163 University of Pennsylvania Law Review Online 11 (2014)
This Essay examines what I call "post-parodies" in apparel. This emerging genre of do-it-yourself fashion is characterized by the appropriation and modification of third-party trademarks — not for the sake of dismissively mocking or zealously glorifying luxury fashion, but rather to engage in more complex forms of expression. I examine the cultural circumstances and psychological factors giving rise to post-parodic fashion, and conclude that the sensibility causing its proliferation is one grounded in ambivalence.
Unfortunately, current doctrine governing trademark "parodies" cannot begin to make sense of post-parodic goods; among other shortcomings, that doctrine suffers from crude analytical tools and a cramped view of "worthy" expression. I argue that trademark law — at least, if it hopes to adjudicate post-parodies’ lawfulness in a meaningful way — is asking the wrong questions, and that existing "parody" doctrine should be supplanted by a more thoughtful and nuanced framework.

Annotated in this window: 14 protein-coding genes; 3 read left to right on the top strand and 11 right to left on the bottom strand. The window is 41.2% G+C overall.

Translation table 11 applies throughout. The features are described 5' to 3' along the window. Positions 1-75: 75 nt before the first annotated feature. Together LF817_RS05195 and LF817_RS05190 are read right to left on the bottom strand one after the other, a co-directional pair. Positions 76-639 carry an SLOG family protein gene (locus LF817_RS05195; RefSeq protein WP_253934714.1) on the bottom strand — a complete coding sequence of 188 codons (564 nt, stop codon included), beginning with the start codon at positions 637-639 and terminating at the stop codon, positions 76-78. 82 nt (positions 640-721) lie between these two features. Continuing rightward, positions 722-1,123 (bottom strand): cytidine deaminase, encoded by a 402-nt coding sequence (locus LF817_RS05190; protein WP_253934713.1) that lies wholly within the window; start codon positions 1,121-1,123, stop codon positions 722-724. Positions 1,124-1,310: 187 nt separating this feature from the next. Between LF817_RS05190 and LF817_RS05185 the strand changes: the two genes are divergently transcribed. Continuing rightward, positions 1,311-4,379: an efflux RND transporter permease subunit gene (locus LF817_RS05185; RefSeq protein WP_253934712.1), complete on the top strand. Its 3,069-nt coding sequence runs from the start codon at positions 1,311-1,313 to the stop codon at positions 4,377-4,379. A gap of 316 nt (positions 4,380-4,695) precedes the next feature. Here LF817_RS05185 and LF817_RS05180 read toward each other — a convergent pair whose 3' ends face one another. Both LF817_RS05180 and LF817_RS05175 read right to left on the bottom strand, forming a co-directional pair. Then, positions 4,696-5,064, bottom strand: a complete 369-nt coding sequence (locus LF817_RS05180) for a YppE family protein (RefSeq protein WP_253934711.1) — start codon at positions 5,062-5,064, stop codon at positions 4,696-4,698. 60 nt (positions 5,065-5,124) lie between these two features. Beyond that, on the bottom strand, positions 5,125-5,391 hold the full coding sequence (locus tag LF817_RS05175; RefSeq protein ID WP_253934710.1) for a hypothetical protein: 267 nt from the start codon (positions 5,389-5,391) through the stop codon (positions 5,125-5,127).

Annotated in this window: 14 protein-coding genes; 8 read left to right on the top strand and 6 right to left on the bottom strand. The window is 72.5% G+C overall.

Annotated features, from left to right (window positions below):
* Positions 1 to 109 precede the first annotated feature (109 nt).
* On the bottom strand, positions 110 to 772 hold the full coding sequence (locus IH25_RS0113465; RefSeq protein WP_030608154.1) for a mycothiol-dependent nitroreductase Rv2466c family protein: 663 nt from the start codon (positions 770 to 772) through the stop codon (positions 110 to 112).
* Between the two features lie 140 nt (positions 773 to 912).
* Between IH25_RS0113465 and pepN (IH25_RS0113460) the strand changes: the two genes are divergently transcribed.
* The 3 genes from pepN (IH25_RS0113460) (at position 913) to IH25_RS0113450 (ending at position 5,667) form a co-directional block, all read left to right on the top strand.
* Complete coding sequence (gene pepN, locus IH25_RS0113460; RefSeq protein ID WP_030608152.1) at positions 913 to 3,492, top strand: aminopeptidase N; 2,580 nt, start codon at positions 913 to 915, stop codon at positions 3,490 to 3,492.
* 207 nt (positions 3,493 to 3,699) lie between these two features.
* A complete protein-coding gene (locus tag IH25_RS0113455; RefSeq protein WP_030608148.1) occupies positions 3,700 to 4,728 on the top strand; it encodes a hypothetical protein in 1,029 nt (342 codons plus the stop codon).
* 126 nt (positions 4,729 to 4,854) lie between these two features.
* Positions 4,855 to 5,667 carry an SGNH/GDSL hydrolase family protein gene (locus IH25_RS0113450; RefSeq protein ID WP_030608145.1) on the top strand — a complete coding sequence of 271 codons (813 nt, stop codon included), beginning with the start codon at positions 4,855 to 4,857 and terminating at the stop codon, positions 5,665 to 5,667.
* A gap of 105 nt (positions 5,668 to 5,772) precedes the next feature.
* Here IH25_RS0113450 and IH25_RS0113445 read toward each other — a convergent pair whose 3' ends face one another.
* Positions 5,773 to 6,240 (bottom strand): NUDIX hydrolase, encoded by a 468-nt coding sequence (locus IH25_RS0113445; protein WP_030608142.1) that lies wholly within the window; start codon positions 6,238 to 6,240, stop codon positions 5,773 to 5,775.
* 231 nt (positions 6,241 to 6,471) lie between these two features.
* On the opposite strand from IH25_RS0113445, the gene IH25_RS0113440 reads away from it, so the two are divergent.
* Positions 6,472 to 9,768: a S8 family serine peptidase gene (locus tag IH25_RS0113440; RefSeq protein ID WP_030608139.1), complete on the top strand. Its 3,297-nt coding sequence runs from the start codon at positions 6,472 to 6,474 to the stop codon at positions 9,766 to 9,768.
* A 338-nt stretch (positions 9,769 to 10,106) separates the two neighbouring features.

Date of Authorship for this Version
trademark, trade dress, intellectual property, infringement, dilution, First Amendment, creativity, expression, political speech, parody, post-parody, satire, fashion, theory, history, consumer culture, counterculture, subversive, Hermes, Homies, Celine, Feline, Brian Lichtenberg, Zevs, ambivalence
Colman, Charles E., "Trademark Law and the Prickly Ambivalence of Post-Parodies" (2014). New York University Public Law and Legal Theory Working Papers. Paper 480.